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What’s really behind Nike’s new ad campaign?


In early September, Nike made a surprising and bold move: It made Colin Kaepernick, the controversial former NFL player whose decision to kneel during the National Anthem bitterly divided people, the face of its 30th anniversary “Just Do It” ad campaign.

In embracing Kaepernick, Nike took a big gamble. While its popularity may have taken a hit, with favorability ratings dropping from 76% in early September, to 60%, by September 21st its stock reached an all-time high continuing a year-long trend. Shares have dropped 15.7% since the high or 9.4% since the ad campaign began.


It’s not that Nike suddenly decided to champion the cause that Kaepernick sought to bring attention to – police brutality against people of color. In fact, the company simply made a calculated financial decision.


While I’ve addressed corporate social responsibility before, an APCO survey showed that around 95% of people believe companies have the ability to create a better society and 90% expect companies to be involved in taking on societal issues, with 71% saying it’s acceptable for companies to take stands on social issues. Spending $4 billion a year in marketing and advertising, the sports apparel maker certainly knows its consumers.


Regardless of your opinion on Kaepernick, Nike not only gained a great deal of media attention but managed to bury another, much more damaging corporate reputational story: the accusations of sexual harassment and gender discrimination at Nike against its executives that came out in August.


How many now recall Nike was slapped with a federal lawsuit by multiple former female employees who alleged a hostile work environment in which grave pay disparities existed, men were promoted at higher rates for the same level of work, and reports of sexual harassment were mishandled and ignored by the human resources department.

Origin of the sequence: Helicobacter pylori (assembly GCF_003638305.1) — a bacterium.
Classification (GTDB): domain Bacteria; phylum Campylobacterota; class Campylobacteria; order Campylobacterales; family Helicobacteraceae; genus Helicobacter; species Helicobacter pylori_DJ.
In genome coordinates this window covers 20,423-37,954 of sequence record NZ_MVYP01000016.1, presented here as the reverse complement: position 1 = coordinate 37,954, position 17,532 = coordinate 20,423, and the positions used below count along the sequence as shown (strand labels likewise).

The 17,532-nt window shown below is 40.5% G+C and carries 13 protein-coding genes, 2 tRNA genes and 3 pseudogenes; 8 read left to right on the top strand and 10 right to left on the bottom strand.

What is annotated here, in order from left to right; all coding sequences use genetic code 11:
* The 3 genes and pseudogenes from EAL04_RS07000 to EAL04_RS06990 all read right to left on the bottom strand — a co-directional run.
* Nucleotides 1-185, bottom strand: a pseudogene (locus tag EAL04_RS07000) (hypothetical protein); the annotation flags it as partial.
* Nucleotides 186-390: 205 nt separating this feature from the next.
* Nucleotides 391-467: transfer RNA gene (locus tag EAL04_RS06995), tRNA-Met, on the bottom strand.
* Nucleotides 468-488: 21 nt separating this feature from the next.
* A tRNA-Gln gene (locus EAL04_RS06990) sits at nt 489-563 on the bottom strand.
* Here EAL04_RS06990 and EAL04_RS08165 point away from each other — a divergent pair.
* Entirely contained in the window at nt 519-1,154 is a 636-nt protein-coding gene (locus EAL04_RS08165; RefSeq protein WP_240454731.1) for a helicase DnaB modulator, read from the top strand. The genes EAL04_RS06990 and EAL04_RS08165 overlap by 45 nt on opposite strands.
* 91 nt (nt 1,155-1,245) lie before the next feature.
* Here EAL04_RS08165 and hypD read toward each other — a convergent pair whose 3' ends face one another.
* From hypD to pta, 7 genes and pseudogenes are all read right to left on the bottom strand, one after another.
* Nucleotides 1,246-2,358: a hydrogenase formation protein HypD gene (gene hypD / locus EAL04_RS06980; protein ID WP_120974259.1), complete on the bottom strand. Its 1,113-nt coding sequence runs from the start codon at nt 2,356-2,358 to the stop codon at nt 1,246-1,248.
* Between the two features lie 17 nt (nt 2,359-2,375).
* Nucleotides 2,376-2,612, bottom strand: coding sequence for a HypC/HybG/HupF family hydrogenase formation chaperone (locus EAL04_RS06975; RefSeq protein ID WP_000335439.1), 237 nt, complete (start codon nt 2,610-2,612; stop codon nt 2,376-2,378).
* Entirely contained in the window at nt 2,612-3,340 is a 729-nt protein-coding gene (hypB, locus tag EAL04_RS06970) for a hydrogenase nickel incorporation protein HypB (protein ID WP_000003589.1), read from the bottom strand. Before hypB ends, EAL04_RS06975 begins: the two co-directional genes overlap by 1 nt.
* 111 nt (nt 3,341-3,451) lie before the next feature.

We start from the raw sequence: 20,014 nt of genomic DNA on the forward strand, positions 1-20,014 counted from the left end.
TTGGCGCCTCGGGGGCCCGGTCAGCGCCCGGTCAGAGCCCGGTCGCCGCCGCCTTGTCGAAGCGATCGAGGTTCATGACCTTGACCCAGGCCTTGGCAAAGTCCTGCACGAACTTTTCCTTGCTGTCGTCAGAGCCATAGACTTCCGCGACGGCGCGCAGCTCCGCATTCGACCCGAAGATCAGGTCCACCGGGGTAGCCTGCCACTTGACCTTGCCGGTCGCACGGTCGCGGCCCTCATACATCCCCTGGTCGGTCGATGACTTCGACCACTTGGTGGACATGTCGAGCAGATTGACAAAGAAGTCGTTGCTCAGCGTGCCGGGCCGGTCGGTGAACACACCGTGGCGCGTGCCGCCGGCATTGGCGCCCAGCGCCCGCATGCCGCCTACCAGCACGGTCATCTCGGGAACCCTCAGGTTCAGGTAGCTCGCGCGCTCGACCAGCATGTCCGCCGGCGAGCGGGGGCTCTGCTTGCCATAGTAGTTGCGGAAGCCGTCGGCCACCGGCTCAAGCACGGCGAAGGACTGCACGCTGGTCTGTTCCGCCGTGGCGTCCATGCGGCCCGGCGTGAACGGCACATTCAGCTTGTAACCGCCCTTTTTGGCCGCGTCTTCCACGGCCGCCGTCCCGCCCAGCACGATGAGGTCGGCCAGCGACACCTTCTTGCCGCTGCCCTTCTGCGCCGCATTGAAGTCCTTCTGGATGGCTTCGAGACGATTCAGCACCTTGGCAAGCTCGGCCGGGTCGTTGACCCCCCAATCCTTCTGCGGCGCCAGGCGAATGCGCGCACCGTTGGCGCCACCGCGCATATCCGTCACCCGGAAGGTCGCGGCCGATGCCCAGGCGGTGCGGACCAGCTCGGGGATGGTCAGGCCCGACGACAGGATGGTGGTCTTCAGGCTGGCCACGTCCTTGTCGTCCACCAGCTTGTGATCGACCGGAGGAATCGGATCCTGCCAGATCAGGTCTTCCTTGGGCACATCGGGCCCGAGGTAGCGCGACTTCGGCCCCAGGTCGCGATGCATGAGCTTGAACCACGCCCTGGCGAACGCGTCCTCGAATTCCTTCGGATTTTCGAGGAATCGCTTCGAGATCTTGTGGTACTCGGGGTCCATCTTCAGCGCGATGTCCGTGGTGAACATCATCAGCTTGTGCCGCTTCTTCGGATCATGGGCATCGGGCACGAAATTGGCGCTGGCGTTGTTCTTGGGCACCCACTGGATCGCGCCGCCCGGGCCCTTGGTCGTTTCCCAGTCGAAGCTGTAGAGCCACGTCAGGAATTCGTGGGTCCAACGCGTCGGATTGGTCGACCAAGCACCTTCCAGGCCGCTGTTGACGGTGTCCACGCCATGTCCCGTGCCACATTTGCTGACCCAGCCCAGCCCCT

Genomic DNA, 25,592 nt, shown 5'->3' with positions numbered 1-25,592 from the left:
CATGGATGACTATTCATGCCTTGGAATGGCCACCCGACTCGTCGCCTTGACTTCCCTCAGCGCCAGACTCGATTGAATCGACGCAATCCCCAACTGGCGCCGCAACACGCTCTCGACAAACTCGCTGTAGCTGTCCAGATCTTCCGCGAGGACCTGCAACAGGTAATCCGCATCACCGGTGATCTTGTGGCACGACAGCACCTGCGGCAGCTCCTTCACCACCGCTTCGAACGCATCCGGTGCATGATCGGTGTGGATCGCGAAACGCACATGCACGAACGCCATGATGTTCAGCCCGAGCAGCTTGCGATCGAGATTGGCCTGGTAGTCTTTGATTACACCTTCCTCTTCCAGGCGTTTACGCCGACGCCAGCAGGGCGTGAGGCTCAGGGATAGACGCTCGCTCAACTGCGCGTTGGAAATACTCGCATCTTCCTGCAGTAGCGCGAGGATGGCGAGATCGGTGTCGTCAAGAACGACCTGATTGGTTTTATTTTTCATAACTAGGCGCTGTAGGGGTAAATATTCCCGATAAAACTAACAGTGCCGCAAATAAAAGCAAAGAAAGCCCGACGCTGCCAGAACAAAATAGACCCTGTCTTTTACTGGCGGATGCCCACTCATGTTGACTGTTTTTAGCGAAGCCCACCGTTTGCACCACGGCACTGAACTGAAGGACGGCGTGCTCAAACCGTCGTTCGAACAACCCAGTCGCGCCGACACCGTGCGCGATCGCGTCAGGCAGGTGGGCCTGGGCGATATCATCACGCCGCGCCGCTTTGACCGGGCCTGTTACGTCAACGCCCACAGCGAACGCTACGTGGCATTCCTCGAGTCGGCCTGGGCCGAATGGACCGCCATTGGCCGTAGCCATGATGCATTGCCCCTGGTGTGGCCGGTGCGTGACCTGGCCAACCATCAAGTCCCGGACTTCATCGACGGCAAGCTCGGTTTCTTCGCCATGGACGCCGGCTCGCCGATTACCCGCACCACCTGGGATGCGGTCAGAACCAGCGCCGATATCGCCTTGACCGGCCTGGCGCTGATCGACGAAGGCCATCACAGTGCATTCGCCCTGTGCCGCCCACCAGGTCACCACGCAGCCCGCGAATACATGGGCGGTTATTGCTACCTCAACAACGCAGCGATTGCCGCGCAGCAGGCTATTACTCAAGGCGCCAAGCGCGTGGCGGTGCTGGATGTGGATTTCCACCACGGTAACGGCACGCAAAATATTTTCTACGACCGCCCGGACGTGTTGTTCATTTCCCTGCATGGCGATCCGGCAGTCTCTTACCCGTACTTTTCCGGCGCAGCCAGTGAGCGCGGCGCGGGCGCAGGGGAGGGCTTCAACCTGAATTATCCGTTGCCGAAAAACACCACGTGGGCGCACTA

It must be said that these are not the first less-than-rave reviews of Nike workplaces. The corporate giant has been long accused of running sweatshops overseas, which became painfully obvious after the catastrophic collapse of a Nike factory in Bangladesh several years ago.


From human rights violations, the use of child labor and unsafe, and widespread, decades-long public outrage over sweatshop conditions, the company has spent mightily to rebrand itself as an environmentally-friendly, socially conscious company.


The New York Times initially reported that an internal survey of female employees found its way to chief executive Mark Parker and lead to the resignation of several of top-level employees, such as the President and Vice President of the Nike brand. The class action lawsuit had the potential to pose a significant PR earthquake and yet, it has since been largely ignored in favor of the Kaepernick story.


Its recent campaign has shifted attention away from a potentially very damaging narrative that might otherwise have receive a lot of oxygen in the wake of the #MeToo movement.


The diversion – supposedly a brainchild of Nike’s head of communications – worked!


So, while the brand will need to take future action to smooth over its name with the clearly angered veteran community, in the initial short term their gamble paid off.


One influential communications team leader at Nike rolled the dice and moved to utilize a brand ambassador who has been under contract since 2011. With the story of gender discrimination and sexual harassment muffled so far, its actions have produced tangible results.

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